What was it about the Antrim field trip that you particularly enjoyed?

I think it's different to any other kind of learning that you experience at university, because you're taken out into the field, and you're asked to think for yourself. In a lot of other programs I wasn't getting that kind of stimulation. For example, we were asked to describe what was in front of us and, even though we didn't know anything at the start, we were able to say things like ‘it's a black rock’. Then a lecturer would ask, ‘well, what do you think that means?’, and someone would say ‘it could be volcanic’. I think it encouraged a kind of community discussion and learning that I didn't get in other courses. It was a really eye-opening experience.

What was it like to study geology in the School of Earth Sciences?

One of the benefits of the geology degree is that it normally has a small student cohort. In my class, we got to know each other and the staff very well. The small class size encouraged everybody to be quite active in their learning. It was great to welcome visiting international students as well: they instantly became part of the department, and it allowed us to create international links.

What advice would you give to someone considering taking a module in geology?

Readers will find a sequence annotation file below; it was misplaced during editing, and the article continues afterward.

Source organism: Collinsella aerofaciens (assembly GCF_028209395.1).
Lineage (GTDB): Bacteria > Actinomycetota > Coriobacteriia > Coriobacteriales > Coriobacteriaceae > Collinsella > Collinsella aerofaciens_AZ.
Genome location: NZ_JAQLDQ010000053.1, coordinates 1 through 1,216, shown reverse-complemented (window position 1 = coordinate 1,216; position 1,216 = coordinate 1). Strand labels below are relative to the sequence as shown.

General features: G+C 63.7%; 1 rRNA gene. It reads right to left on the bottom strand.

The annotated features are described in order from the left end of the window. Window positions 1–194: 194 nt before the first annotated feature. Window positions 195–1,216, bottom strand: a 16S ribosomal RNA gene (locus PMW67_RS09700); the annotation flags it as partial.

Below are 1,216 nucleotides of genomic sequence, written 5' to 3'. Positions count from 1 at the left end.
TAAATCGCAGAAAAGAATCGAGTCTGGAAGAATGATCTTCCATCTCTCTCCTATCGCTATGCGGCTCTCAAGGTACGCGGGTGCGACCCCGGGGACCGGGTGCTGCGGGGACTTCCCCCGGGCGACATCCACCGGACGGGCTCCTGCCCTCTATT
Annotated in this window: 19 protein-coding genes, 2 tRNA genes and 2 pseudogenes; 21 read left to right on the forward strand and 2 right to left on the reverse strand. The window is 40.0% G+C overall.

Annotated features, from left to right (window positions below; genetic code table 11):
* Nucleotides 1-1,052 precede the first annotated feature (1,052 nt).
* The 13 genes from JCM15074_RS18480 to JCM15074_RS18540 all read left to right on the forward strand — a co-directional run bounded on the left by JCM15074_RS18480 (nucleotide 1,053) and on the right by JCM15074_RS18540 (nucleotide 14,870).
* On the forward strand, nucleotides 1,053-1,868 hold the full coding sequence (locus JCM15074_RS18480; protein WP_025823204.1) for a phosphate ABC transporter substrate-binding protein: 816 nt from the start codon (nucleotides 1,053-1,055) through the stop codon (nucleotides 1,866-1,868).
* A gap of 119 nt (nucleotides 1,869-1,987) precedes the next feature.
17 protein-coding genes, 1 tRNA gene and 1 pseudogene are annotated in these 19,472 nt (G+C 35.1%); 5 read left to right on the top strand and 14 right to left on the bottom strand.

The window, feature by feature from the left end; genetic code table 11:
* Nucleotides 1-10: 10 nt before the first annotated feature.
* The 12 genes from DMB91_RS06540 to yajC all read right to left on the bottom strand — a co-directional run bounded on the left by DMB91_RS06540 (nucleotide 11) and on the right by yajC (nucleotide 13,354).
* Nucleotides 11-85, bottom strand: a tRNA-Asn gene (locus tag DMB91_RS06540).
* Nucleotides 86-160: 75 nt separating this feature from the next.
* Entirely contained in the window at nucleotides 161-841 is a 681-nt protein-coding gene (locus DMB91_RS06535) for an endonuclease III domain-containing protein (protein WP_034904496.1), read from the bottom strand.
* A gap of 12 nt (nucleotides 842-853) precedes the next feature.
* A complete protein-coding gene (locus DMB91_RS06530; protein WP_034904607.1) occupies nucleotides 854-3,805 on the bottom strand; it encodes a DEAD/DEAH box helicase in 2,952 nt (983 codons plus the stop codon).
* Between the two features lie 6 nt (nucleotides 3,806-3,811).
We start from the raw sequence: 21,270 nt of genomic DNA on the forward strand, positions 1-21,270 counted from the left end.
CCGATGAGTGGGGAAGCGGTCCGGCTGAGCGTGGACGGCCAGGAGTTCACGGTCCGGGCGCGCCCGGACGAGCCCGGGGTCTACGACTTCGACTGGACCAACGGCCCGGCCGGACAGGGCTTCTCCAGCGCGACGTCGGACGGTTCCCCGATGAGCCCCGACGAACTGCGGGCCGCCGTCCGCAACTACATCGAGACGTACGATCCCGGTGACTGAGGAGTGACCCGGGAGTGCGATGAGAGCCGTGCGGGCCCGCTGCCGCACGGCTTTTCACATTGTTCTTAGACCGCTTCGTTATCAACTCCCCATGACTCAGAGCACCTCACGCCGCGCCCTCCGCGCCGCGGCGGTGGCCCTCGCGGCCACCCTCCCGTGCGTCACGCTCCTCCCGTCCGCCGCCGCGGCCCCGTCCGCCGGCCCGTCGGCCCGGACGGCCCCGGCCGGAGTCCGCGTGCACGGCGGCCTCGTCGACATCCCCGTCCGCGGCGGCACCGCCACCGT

Try it in first year, including the fieldtrip, and let go of any perceptions that you might have about what it means to be a geologist because it's so much more diverse than people realize. There are so many opportunities intertwined with other subject areas that will stem from a degree in geology. Geology is such a broad field. I think sometimes students are afraid that, during a degree in geology, all you're going to be doing is identifying rock types, but that's not what the degree is about at all - it's so much broader and there are so many areas you can specialize in. My classmates have all specialized in very different areas. There are so many branches of the subject and anybody can find something that suits them within it, whether you are more of a qualitative or a quantitative person…And definitely join Rock Soc!

What was it like to study in Dublin?

I commuted from home in Arklow (Co. Wicklow) for two years and lived on campus for two years. When I was commuting, I had a group of friends who all commuted as well, so not living in Dublin doesn't mean you won't be able to make friends. And after that I loved living in Dublin! It’s a great city to be a young person in.

What do you hope to do after your masters?

I'm hoping that, after I graduate, I can work in environmental engineering or ecological surveying, or do a PhD in an area related to that. It’s not exactly geoscience but I always end up coming back to geology skills like coring and thinking about processes in more than one dimension. I think that's what the geology degree really provided me, because a lot of the skills were super transferrable.